Party's over for dandelions in Naperville thanks to Knoch Park volunteers
Dandelions started a party this spring at Knoch Park in Naperville. But on Thursday evening, volunteers pulled the plug and sent the pesky plants packing.
During an hourlong Dandelion Pull at the large park near downtown, about 20 volunteers with trowels and Trader Joe's bags removed 122 pounds of the yellow-flowering weeds from grassy or mulched areas near picnic tables and a playground.
The event was a collaboration between the Naperville Park District, a resident advocacy group called Non-Toxic Naperville and the Midwest Pesticide Action Center. While beautifying the park, these organizations also educated participants about the benefits of natural lawn care instead of chemicals or synthetic weed sprays.
"The conventional method basically kills a lot of the soil biology," said Ruth Kerzee, executive director of the Midwest Pesticide Action Center, referring to synthetic weed sprays or fertilizers as "conventional." "Whereas the natural method feeds the soil ... Healthy soil benefits us all."
Carl Gorra, parks operations manager, said the park district has been trying to improve the health of its soil since 2004, when maintenance workers started using organic fertilizer in some locations.
Their efforts ramped up last year, when at the request of Non-Toxic Naperville, the district discontinued use of the weed spray Roundup at all 73 playgrounds and committed to use only organic or nonsynthetic products to maintain eight parks.
Organic weed killers typically contain vinegar and clove oil, and they work by wilting the weed above the surface, not affecting the root. This means repeat applications can be necessary and extra hands -- like the ones who helped Thursday -- are always welcome, Gorra said.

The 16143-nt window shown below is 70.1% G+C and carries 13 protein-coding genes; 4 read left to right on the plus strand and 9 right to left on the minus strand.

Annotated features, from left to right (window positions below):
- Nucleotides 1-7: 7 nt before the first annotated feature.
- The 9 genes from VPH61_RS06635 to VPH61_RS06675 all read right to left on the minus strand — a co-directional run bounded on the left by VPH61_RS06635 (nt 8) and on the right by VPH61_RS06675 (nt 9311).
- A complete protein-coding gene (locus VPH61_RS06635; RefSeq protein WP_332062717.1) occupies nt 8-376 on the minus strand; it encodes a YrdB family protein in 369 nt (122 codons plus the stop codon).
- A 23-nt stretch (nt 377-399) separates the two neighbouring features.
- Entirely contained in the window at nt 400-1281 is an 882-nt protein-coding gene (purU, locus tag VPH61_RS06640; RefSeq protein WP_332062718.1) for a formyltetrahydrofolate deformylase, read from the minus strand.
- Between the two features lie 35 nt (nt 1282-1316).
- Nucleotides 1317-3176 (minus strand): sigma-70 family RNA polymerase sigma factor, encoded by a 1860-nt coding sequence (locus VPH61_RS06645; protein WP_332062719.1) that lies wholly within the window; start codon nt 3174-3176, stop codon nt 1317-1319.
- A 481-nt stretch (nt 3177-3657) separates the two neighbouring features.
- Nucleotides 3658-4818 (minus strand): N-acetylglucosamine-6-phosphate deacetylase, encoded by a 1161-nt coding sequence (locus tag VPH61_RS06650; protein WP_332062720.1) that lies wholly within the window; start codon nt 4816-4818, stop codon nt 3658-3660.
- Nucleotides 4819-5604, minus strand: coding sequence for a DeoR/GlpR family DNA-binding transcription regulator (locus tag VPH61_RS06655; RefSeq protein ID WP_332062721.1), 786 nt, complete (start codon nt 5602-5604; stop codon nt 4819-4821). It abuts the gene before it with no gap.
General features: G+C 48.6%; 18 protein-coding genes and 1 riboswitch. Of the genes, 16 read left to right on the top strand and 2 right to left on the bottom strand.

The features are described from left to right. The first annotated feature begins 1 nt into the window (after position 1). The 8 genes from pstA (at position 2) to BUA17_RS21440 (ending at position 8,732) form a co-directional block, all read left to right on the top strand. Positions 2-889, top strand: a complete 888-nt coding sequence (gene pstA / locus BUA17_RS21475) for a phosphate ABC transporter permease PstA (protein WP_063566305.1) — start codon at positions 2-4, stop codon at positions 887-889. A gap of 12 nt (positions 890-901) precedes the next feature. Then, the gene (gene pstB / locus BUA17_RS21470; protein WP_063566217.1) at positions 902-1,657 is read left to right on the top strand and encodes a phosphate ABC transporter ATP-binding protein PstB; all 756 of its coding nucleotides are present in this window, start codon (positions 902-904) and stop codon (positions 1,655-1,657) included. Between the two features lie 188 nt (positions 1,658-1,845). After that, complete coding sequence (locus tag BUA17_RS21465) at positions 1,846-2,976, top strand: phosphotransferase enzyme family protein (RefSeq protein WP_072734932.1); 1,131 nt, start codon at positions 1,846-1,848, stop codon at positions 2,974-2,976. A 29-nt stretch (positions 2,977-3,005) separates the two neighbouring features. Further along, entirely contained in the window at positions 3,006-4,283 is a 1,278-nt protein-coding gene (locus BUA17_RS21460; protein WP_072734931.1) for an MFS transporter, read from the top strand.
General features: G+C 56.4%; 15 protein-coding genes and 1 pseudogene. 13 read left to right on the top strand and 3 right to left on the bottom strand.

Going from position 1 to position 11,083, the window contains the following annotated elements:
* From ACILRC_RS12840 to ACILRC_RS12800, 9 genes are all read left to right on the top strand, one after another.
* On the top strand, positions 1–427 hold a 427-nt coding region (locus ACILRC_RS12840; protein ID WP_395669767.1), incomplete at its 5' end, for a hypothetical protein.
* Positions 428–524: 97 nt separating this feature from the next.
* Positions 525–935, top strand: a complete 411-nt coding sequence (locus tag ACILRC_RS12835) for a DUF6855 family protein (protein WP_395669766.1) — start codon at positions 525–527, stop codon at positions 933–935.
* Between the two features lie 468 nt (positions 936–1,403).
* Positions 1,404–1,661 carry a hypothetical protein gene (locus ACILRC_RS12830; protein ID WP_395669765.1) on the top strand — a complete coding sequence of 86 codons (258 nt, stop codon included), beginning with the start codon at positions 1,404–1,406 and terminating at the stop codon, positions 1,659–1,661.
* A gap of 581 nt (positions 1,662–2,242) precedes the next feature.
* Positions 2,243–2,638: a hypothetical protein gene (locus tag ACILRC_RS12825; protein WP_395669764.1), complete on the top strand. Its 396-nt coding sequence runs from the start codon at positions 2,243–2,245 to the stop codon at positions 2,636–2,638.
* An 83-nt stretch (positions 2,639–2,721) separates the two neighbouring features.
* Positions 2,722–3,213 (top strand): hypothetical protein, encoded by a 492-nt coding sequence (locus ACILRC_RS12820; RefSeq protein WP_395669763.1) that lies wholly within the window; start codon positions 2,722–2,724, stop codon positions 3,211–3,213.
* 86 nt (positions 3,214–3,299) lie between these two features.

"This is just one of the tools in the toolbox to make us a little more earth-friendly," he said.
The Knoch Park dandelion population dwindled at the hands of helpers like 14-year-old friends Ian Olsen and Carlos Aispuro. During one five-minute spree, they pulled up 14 pounds of the common spring weed, winning a contest against a duo of girls and a family with young kids.
Ian's mother, Tracy Olsen of Naperville, also helped out with decreasing the density of a dandelion display she called "a little overwhelming."
Kerzee said her organization is hearing from more suburban residents and park districts interested in learning about green lawn care techniques.
"The next generation of parents have had a lot of environmental education," Kerzee said. "We're really understanding the ecosystem much better."
She challenged Dandelion Pull participants to pledge to care for their yards without pesticides and directed them to a list of tips on the organization's website at midwestpesticideaction.org.
But when all else fails on the dandelion front, the low-tech method of dig and pull can still come through in the clutch.
"It's the highlight of dandelion season," Kerzee said. "We'd like to put a little damper in their dandelion party."